The last assertion, though certainly true of no small number of professed theologians, can be safely applied only in the use of great discrimination. Honest and good men may hold to many speculative errors without becoming downright infidels. Would the author submit without complaint to being called an intidel by the large body of Christians who think he has advanced some false and dangerous doctrines ?

Again he says: “In Germany the theology of which I speak has allied itself with atheism, with pantheism, and with the other irreligious speculations, that have appeared in those metaphysical systems from which the God of Christianity is excluded.”

If the allusion here is to such men as Strauss and others of his class of Hegelians, it is in the main just. The charge of atheism, however, can fairly be brought only against a very few. Pantheism, in the genuine sense of the term, may be more properly applied to them. To maintain that the universe is but an emanation from God and a part of him, or that the universe, including the Divine Mind, is God, is a very different thing from denying the existence of God in any form. There is, probably, as much truth in pantheism, which, when christianized, is little more than the belief that God actually resides in all his works, as in deism, which places a great gulf between God and his works. If, as would seem probable from the notes appended to the Discourse, the allusion is designed to extend to Schleiermacher and De Wette, nothing could be more unjust.

Mr. Norton's exposure of the weakness of the grounds on which miracles have been set aside by many, appears to us entirely successful. The discussion of this part of his subject will give to his Discourse a permanent value. We quote a few passages.

“ To deny that the truth of a miracle may be established, involves the denial of creation ; for there can be no greater miracle than creation. It equally implies, that no species of being that propagates its kind ever had a commencement; for if there was a first plant that grew without seed, or a first man without parents, or if of any series of events there was a first without such antecedents as the laws of nature equire, then there was a miracle. So far is a miracle from being incapable of proof, that you can escape from the necessity of believing innumerable miracles, only by believing that man, and all other animals, and all plants, have existed from eternity upon this earth, without commencement of propagation, there never having been a first of any species.”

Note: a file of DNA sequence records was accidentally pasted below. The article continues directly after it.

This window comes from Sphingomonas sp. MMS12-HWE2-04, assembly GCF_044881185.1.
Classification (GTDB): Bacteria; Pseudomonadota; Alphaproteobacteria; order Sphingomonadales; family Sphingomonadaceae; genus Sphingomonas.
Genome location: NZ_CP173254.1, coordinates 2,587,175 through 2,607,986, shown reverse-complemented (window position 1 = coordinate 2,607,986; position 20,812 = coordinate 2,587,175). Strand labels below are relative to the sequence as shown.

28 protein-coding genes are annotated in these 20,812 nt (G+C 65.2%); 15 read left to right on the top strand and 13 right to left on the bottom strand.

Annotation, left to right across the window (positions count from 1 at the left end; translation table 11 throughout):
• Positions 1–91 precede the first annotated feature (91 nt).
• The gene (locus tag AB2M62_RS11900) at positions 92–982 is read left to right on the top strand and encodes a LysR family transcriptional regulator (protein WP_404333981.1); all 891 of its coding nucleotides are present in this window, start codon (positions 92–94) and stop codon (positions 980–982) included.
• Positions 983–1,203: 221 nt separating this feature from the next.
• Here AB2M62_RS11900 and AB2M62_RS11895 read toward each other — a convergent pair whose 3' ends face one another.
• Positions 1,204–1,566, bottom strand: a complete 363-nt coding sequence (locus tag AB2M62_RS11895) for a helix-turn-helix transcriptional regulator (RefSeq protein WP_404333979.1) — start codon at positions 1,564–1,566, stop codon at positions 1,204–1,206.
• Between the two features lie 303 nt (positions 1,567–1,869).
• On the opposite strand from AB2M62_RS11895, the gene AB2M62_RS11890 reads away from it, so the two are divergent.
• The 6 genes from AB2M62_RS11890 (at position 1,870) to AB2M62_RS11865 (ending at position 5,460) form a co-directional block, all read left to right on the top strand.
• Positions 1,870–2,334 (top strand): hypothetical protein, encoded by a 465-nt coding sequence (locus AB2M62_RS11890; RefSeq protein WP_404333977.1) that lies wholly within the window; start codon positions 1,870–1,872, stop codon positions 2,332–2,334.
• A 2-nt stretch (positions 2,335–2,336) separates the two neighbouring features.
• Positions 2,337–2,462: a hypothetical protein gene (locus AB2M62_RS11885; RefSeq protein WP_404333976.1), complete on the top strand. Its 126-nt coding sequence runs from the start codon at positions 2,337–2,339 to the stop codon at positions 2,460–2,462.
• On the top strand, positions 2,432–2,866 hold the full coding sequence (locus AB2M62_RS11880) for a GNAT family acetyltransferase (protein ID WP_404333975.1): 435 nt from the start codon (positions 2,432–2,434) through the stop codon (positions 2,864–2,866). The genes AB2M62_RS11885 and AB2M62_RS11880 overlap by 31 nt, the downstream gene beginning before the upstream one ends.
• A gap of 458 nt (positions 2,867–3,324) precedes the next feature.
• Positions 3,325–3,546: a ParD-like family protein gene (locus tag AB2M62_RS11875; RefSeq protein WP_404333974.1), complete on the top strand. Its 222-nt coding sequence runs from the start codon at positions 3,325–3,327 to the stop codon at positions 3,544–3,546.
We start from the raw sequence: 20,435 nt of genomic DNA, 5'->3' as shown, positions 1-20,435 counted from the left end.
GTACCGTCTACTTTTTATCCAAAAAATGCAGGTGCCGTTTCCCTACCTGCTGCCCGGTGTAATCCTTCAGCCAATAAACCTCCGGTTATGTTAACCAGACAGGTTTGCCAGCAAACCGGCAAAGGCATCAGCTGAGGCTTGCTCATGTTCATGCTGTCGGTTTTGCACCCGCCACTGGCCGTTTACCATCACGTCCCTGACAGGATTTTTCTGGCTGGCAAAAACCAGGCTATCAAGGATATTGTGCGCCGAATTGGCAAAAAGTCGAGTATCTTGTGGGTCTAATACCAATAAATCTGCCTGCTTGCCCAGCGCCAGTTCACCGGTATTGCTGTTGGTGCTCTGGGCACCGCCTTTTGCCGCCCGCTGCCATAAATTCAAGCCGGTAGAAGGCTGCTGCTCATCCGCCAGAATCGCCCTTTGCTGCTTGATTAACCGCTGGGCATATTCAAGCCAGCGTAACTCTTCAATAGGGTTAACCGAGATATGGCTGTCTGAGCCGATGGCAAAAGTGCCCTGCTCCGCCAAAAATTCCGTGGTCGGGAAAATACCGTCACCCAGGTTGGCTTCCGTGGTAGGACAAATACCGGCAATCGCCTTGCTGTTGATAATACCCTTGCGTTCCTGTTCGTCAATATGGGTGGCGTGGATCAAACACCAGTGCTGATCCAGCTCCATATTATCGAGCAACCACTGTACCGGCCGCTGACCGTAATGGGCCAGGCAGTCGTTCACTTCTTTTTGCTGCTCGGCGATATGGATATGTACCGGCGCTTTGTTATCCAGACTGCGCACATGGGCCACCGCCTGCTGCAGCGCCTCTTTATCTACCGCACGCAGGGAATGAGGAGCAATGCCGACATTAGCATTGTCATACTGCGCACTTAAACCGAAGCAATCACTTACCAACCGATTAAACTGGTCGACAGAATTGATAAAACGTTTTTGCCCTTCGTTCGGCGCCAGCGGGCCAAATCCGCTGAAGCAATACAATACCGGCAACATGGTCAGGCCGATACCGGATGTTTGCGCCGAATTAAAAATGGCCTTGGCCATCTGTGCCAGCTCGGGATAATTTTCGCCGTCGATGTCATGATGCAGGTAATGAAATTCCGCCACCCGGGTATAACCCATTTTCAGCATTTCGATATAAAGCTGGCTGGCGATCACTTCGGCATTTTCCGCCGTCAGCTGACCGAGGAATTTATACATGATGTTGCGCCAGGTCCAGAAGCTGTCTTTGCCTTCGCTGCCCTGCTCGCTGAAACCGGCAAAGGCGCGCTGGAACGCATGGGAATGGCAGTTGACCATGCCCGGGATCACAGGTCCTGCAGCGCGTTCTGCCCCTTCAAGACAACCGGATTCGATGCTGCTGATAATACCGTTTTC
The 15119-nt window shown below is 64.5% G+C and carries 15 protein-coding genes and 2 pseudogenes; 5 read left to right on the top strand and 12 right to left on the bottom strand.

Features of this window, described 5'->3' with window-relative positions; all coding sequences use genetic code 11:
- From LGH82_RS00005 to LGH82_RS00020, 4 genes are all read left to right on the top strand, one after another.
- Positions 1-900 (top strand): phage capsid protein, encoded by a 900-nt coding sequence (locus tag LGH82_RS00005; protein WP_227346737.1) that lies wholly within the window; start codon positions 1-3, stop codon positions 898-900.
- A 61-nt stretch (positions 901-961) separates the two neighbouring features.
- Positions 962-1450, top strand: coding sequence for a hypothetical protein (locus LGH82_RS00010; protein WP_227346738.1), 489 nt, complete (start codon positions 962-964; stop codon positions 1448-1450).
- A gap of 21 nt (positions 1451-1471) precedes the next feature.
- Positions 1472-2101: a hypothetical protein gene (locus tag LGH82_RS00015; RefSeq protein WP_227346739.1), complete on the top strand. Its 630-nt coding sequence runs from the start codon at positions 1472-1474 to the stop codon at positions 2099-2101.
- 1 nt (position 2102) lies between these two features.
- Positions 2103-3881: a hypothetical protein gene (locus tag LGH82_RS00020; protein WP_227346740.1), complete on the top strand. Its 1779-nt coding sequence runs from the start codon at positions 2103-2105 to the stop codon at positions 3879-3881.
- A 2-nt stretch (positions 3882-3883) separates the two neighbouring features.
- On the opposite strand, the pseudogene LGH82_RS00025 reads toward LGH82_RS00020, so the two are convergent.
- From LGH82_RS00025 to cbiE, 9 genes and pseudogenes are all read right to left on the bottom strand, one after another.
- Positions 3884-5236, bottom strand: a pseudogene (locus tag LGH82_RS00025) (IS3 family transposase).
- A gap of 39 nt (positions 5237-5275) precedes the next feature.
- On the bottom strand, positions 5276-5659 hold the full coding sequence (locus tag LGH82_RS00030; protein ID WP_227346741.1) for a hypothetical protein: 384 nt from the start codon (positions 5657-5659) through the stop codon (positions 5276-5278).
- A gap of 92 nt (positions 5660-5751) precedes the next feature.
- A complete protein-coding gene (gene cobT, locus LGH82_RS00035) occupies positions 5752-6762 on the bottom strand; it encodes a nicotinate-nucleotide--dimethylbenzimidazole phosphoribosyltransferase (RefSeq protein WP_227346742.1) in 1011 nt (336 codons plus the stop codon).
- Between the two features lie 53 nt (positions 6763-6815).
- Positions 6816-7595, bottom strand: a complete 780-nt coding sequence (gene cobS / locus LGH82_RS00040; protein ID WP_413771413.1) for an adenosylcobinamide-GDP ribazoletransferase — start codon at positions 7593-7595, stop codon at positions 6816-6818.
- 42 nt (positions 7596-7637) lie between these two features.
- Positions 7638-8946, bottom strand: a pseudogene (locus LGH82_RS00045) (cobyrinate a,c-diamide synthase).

* But incredulity respecting the miracles of Christianity rarely has its source in any process of reasoning. It is commonly produced by the gross misrepresentations which have been made of Christianity. It has also another cause, deeply seated in our nature ;the inaptitude and reluctance of men to extend their view beyond the present and sensible, to raise themselves above the interests, the vexations, the pleasures, innocent or criminal, that lie within the horizon of a year or a week; and to open their minds to those thoughts and feelings, that rush in with the clear apprehension of the fact, that the barrier between the eternal and the finite world has been thrown open. * * * * * * But let us imagine, if we can, what would be the feelings of an enlightened philosopher, were he to witness an unquestionable miracle, a work breaking through the secondary agency, behind which the Deity ordinarily veils himself, and bringing us into immediate connection with him. We can hardly conceive of the awe, the almost appalling feeling, with which it would be contemplated by one fully capable of comprehending its character and alive to all its relations. The miracles of Christianity, when they are brought home to the mind as realities, have somewhat of the same power; diinmed as they are by distance, and clouded over by all the errors that false Christianity has gathered round them. If they be true, if Christianity be true, if its doctrines be certain; it is the most solemn fact we can comprehend, as well as the most joy